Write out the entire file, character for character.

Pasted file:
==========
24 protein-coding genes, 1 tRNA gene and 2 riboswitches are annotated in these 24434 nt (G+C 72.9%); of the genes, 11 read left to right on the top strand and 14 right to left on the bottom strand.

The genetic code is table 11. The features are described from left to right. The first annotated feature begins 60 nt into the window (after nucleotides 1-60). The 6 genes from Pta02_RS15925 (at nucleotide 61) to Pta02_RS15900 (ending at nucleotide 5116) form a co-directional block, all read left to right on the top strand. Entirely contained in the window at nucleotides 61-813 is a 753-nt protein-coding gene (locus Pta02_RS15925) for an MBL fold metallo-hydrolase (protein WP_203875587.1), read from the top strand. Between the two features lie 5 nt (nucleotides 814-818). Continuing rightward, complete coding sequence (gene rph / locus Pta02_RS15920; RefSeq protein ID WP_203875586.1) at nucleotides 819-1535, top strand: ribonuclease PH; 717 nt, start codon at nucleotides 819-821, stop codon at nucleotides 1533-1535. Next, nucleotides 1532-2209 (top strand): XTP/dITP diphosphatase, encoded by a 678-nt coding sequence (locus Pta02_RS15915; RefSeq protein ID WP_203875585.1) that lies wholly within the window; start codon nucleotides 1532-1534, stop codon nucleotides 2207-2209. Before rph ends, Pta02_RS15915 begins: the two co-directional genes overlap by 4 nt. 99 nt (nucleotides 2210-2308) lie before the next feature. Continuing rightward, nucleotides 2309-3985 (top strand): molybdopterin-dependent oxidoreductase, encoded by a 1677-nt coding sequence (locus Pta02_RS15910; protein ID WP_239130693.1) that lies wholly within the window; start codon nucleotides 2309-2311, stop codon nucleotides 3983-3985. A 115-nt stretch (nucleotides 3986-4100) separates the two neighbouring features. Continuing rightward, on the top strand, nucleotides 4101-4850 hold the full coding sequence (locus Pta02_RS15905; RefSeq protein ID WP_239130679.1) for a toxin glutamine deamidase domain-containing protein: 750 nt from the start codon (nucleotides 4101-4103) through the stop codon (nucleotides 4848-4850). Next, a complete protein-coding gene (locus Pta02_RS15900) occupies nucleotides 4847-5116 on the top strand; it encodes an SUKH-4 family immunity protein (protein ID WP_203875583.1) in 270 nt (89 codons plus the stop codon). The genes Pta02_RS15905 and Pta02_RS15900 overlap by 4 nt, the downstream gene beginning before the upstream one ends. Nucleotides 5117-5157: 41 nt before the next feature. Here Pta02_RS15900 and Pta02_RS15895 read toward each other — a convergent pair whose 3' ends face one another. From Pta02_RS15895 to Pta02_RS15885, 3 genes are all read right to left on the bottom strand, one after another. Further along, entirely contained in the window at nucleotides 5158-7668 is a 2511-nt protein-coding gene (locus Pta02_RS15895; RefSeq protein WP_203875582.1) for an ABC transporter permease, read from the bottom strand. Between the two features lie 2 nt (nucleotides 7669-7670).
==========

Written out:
24 protein-coding genes, 1 tRNA gene and 2 riboswitches are annotated in these 24434 nt (G+C 72.9%); of the genes, 11 read left to right on the top strand and 14 right to left on the bottom strand.

The genetic code is table 11. The features are described from left to right. The first annotated feature begins 60 nt into the window (after nucleotides 1-60). The 6 genes from Pta02_RS15925 (at nucleotide 61) to Pta02_RS15900 (ending at nucleotide 5116) form a co-directional block, all read left to right on the top strand. Entirely contained in the window at nucleotides 61-813 is a 753-nt protein-coding gene (locus Pta02_RS15925) for an MBL fold metallo-hydrolase (protein WP_203875587.1), read from the top strand. Between the two features lie 5 nt (nucleotides 814-818). Continuing rightward, complete coding sequence (gene rph / locus Pta02_RS15920; RefSeq protein ID WP_203875586.1) at nucleotides 819-1535, top strand: ribonuclease PH; 717 nt, start codon at nucleotides 819-821, stop codon at nucleotides 1533-1535. Next, nucleotides 1532-2209 (top strand): XTP/dITP diphosphatase, encoded by a 678-nt coding sequence (locus Pta02_RS15915; RefSeq protein ID WP_203875585.1) that lies wholly within the window; start codon nucleotides 1532-1534, stop codon nucleotides 2207-2209. Before rph ends, Pta02_RS15915 begins: the two co-directional genes overlap by 4 nt. 99 nt (nucleotides 2210-2308) lie before the next feature. Continuing rightward, nucleotides 2309-3985 (top strand): molybdopterin-dependent oxidoreductase, encoded by a 1677-nt coding sequence (locus Pta02_RS15910; protein ID WP_239130693.1) that lies wholly within the window; start codon nucleotides 2309-2311, stop codon nucleotides 3983-3985. A 115-nt stretch (nucleotides 3986-4100) separates the two neighbouring features. Continuing rightward, on the top strand, nucleotides 4101-4850 hold the full coding sequence (locus Pta02_RS15905; RefSeq protein ID WP_239130679.1) for a toxin glutamine deamidase domain-containing protein: 750 nt from the start codon (nucleotides 4101-4103) through the stop codon (nucleotides 4848-4850). Next, a complete protein-coding gene (locus Pta02_RS15900) occupies nucleotides 4847-5116 on the top strand; it encodes an SUKH-4 family immunity protein (protein ID WP_203875583.1) in 270 nt (89 codons plus the stop codon). The genes Pta02_RS15905 and Pta02_RS15900 overlap by 4 nt, the downstream gene beginning before the upstream one ends. Nucleotides 5117-5157: 41 nt before the next feature. Here Pta02_RS15900 and Pta02_RS15895 read toward each other — a convergent pair whose 3' ends face one another. From Pta02_RS15895 to Pta02_RS15885, 3 genes are all read right to left on the bottom strand, one after another. Further along, entirely contained in the window at nucleotides 5158-7668 is a 2511-nt protein-coding gene (locus Pta02_RS15895; RefSeq protein WP_203875582.1) for an ABC transporter permease, read from the bottom strand. Between the two features lie 2 nt (nucleotides 7669-7670).